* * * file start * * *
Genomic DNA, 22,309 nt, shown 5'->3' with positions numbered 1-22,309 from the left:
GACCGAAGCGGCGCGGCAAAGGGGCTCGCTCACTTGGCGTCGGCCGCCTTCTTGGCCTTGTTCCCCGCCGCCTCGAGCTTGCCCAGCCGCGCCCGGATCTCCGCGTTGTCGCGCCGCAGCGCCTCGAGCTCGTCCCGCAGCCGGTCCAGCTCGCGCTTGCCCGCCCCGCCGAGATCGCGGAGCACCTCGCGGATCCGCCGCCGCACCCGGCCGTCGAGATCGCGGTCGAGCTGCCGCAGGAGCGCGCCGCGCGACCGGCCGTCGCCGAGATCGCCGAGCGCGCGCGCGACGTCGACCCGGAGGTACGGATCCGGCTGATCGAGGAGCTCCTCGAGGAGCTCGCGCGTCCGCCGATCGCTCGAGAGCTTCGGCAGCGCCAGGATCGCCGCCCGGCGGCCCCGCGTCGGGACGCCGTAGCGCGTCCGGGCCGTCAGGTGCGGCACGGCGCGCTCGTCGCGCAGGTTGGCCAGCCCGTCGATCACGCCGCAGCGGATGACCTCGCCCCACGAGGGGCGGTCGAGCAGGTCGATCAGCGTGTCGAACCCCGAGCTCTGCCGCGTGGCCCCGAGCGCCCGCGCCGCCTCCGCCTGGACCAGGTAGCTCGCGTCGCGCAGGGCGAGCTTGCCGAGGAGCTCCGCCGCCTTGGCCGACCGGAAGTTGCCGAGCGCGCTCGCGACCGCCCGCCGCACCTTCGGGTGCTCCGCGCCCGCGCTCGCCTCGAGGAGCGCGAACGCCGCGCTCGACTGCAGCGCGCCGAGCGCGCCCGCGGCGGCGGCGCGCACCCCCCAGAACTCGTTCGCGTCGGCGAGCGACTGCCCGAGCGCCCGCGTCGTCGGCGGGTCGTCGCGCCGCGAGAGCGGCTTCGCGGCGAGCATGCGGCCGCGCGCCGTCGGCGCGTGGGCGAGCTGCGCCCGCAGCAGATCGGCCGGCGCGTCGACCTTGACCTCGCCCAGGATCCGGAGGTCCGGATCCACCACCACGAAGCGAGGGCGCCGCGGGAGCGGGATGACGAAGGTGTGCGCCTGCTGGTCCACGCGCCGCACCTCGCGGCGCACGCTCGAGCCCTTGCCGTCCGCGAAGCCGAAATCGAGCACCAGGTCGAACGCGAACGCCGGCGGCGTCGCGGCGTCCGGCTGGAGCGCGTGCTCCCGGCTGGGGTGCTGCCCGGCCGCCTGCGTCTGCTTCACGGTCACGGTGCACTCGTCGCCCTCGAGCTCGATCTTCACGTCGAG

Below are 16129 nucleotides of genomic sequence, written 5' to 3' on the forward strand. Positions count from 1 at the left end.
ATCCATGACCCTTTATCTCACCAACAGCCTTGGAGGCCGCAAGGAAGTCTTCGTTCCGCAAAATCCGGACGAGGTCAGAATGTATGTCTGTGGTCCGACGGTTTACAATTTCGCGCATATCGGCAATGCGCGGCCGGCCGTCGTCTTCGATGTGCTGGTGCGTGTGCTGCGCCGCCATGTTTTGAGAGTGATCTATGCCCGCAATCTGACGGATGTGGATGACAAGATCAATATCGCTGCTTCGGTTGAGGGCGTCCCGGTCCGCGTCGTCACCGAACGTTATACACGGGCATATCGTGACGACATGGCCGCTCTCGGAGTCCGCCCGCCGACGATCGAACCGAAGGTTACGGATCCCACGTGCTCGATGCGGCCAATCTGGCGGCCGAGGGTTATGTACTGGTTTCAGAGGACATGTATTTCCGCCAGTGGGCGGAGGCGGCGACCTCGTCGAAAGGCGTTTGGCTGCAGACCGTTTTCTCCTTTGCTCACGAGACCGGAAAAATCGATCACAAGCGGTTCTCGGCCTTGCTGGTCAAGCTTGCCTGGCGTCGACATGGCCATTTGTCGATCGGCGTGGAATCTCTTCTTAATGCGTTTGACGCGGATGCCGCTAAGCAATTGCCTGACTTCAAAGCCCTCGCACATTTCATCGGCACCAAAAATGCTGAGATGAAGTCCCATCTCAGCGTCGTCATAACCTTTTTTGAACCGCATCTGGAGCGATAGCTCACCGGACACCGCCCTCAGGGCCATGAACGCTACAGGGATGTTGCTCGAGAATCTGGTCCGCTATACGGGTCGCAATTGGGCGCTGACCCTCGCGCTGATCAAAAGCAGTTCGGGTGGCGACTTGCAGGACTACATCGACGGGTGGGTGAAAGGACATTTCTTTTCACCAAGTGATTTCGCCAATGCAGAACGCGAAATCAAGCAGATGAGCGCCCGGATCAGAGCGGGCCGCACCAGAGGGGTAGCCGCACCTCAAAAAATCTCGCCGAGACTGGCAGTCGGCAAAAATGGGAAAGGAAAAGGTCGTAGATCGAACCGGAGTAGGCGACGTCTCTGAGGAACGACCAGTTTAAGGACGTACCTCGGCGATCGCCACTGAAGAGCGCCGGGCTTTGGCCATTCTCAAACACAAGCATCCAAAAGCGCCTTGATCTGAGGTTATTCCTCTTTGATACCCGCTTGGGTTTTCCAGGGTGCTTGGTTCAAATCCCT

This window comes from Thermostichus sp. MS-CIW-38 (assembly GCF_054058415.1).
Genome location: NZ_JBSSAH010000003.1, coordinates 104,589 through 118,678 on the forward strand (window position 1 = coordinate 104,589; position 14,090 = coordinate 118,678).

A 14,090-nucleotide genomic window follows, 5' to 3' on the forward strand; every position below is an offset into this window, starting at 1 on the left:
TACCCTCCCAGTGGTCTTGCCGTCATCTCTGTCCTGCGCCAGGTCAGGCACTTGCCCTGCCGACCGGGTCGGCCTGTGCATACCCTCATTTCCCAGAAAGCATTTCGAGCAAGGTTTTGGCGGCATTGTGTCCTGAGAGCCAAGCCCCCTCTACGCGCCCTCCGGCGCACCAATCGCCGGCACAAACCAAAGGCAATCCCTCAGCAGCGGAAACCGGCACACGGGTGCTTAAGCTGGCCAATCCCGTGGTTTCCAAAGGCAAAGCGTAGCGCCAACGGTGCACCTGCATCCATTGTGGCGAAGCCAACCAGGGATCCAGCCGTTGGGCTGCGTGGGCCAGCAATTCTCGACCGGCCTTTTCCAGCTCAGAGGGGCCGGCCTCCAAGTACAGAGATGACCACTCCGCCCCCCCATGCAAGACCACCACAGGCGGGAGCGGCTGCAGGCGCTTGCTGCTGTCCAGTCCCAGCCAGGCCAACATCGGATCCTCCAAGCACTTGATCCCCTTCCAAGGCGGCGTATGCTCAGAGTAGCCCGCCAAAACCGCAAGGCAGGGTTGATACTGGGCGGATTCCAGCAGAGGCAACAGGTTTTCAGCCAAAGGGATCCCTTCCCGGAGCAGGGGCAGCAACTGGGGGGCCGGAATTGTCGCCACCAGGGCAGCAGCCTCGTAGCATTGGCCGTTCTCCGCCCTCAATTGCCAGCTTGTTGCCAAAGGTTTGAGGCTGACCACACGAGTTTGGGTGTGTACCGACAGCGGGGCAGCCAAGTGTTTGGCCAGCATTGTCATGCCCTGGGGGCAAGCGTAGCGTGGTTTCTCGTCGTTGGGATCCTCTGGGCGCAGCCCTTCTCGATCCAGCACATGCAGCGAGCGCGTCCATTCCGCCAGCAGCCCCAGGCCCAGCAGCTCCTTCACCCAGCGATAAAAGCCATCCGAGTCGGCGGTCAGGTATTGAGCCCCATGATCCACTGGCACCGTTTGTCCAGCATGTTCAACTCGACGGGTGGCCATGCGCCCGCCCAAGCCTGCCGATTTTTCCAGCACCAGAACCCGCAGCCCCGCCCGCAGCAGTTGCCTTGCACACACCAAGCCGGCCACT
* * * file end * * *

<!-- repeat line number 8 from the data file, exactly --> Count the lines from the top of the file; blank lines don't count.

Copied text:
TACCCTCCCAGTGGTCTTGCCGTCATCTCTGTCCTGCGCCAGGTCAGGCACTTGCCCTGCCGACCGGGTCGGCCTGTGCATACCCTCATTTCCCAGAAAGCATTTCGAGCAAGGTTTTGGCGGCATTGTGTCCTGAGAGCCAAGCCCCCTCTACGCGCCCTCCGGCGCACCAATCGCCGGCACAAACCAAAGGCAATCCCTCAGCAGCGGAAACCGGCACACGGGTGCTTAAGCTGGCCAATCCCGTGGTTTCCAAAGGCAAAGCGTAGCGCCAACGGTGCACCTGCATCCATTGTGGCGAAGCCAACCAGGGATCCAGCCGTTGGGCTGCGTGGGCCAGCAATTCTCGACCGGCCTTTTCCAGCTCAGAGGGGCCGGCCTCCAAGTACAGAGATGACCACTCCGCCCCCCCATGCAAGACCACCACAGGCGGGAGCGGCTGCAGGCGCTTGCTGCTGTCCAGTCCCAGCCAGGCCAACATCGGATCCTCCAAGCACTTGATCCCCTTCCAAGGCGGCGTATGCTCAGAGTAGCCCGCCAAAACCGCAAGGCAGGGTTGATACTGGGCGGATTCCAGCAGAGGCAACAGGTTTTCAGCCAAAGGGATCCCTTCCCGGAGCAGGGGCAGCAACTGGGGGGCCGGAATTGTCGCCACCAGGGCAGCAGCCTCGTAGCATTGGCCGTTCTCCGCCCTCAATTGCCAGCTTGTTGCCAAAGGTTTGAGGCTGACCACACGAGTTTGGGTGTGTACCGACAGCGGGGCAGCCAAGTGTTTGGCCAGCATTGTCATGCCCTGGGGGCAAGCGTAGCGTGGTTTCTCGTCGTTGGGATCCTCTGGGCGCAGCCCTTCTCGATCCAGCACATGCAGCGAGCGCGTCCATTCCGCCAGCAGCCCCAGGCCCAGCAGCTCCTTCACCCAGCGATAAAAGCCATCCGAGTCGGCGGTCAGGTATTGAGCCCCATGATCCACTGGCACCGTTTGTCCAGCATGTTCAACTCGACGGGTGGCCATGCGCCCGCCCAAGCCTGCCGATTTTTCCAGCACCAGAACCCGCAGCCCCGCCCGCAGCAGTTGCCTTGCACACACCAAGCCGGCCACT